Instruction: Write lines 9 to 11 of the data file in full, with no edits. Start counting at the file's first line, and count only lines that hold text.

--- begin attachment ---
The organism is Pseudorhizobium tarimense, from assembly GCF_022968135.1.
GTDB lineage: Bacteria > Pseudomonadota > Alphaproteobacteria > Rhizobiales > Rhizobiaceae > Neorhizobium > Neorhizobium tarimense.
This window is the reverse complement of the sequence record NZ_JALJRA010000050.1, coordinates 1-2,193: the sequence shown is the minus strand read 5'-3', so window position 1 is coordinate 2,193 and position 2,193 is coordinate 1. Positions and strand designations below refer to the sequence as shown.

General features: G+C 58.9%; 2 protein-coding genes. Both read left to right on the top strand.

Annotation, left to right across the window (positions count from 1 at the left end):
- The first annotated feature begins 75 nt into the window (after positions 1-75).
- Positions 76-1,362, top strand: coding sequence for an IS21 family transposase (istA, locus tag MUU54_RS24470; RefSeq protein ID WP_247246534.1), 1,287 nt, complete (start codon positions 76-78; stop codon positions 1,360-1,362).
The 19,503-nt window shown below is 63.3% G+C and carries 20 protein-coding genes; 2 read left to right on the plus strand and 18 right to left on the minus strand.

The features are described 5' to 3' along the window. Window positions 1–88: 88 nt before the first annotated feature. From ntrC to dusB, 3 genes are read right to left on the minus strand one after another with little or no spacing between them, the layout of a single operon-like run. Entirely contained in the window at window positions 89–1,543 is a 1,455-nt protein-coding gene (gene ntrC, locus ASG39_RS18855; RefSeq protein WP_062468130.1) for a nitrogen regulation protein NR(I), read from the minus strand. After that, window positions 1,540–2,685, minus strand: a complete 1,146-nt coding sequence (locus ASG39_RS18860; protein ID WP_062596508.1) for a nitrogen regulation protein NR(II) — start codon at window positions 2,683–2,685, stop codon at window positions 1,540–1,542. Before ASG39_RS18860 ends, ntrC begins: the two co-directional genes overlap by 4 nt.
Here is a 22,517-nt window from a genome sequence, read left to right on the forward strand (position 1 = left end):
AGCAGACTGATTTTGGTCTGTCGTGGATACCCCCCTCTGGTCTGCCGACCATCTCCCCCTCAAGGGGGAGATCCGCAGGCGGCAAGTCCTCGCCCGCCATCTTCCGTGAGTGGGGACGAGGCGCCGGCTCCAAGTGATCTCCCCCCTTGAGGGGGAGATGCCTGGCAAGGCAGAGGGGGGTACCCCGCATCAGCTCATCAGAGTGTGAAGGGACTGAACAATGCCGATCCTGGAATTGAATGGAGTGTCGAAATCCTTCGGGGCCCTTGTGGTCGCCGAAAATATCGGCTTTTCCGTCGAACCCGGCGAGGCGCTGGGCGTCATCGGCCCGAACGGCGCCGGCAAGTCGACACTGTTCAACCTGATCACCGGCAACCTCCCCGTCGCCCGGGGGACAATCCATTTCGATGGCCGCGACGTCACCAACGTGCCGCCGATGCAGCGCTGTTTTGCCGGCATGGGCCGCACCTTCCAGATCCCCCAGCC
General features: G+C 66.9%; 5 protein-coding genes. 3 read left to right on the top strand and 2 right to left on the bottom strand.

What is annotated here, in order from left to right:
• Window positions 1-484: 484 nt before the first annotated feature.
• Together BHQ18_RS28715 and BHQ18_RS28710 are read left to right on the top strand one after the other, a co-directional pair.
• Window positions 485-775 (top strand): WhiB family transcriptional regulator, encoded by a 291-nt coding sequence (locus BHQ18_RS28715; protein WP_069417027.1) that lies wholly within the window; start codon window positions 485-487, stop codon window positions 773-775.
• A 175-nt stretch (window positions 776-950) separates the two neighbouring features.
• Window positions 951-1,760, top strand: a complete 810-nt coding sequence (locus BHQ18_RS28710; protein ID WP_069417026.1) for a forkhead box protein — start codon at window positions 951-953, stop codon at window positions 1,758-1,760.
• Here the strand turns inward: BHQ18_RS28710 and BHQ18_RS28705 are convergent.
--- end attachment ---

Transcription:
The features are described 5' to 3' along the window. Window positions 1–88: 88 nt before the first annotated feature. From ntrC to dusB, 3 genes are read right to left on the minus strand one after another with little or no spacing between them, the layout of a single operon-like run. Entirely contained in the window at window positions 89–1,543 is a 1,455-nt protein-coding gene (gene ntrC, locus ASG39_RS18855; RefSeq protein WP_062468130.1) for a nitrogen regulation protein NR(I), read from the minus strand. After that, window positions 1,540–2,685, minus strand: a complete 1,146-nt coding sequence (locus ASG39_RS18860; protein ID WP_062596508.1) for a nitrogen regulation protein NR(II) — start codon at window positions 2,683–2,685, stop codon at window positions 1,540–1,542. Before ASG39_RS18860 ends, ntrC begins: the two co-directional genes overlap by 4 nt.
Here is a 22,517-nt window from a genome sequence, read left to right on the forward strand (position 1 = left end):
AGCAGACTGATTTTGGTCTGTCGTGGATACCCCCCTCTGGTCTGCCGACCATCTCCCCCTCAAGGGGGAGATCCGCAGGCGGCAAGTCCTCGCCCGCCATCTTCCGTGAGTGGGGACGAGGCGCCGGCTCCAAGTGATCTCCCCCCTTGAGGGGGAGATGCCTGGCAAGGCAGAGGGGGGTACCCCGCATCAGCTCATCAGAGTGTGAAGGGACTGAACAATGCCGATCCTGGAATTGAATGGAGTGTCGAAATCCTTCGGGGCCCTTGTGGTCGCCGAAAATATCGGCTTTTCCGTCGAACCCGGCGAGGCGCTGGGCGTCATCGGCCCGAACGGCGCCGGCAAGTCGACACTGTTCAACCTGATCACCGGCAACCTCCCCGTCGCCCGGGGGACAATCCATTTCGATGGCCGCGACGTCACCAACGTGCCGCCGATGCAGCGCTGTTTTGCCGGCATGGGCCGCACCTTCCAGATCCCCCAGCC